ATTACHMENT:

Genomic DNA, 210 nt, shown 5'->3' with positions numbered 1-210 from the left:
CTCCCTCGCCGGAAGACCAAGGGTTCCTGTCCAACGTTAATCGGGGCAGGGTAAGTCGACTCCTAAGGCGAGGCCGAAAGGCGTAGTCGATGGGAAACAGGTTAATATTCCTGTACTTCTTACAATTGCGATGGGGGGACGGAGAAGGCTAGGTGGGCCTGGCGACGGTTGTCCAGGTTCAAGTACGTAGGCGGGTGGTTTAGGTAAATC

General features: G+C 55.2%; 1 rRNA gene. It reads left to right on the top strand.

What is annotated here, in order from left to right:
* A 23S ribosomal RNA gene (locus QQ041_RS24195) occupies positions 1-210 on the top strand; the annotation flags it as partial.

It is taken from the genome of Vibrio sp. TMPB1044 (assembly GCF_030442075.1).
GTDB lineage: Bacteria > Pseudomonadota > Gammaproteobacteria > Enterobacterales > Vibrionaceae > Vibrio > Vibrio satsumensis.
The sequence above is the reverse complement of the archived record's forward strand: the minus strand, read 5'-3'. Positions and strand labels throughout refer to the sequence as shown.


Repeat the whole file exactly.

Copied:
Genomic DNA, 210 nt, shown 5'->3' with positions numbered 1-210 from the left:
CTCCCTCGCCGGAAGACCAAGGGTTCCTGTCCAACGTTAATCGGGGCAGGGTAAGTCGACTCCTAAGGCGAGGCCGAAAGGCGTAGTCGATGGGAAACAGGTTAATATTCCTGTACTTCTTACAATTGCGATGGGGGGACGGAGAAGGCTAGGTGGGCCTGGCGACGGTTGTCCAGGTTCAAGTACGTAGGCGGGTGGTTTAGGTAAATC

General features: G+C 55.2%; 1 rRNA gene. It reads left to right on the top strand.

What is annotated here, in order from left to right:
* A 23S ribosomal RNA gene (locus QQ041_RS24195) occupies positions 1-210 on the top strand; the annotation flags it as partial.

It is taken from the genome of Vibrio sp. TMPB1044 (assembly GCF_030442075.1).
GTDB lineage: Bacteria > Pseudomonadota > Gammaproteobacteria > Enterobacterales > Vibrionaceae > Vibrio > Vibrio satsumensis.
The sequence above is the reverse complement of the archived record's forward strand: the minus strand, read 5'-3'. Positions and strand labels throughout refer to the sequence as shown.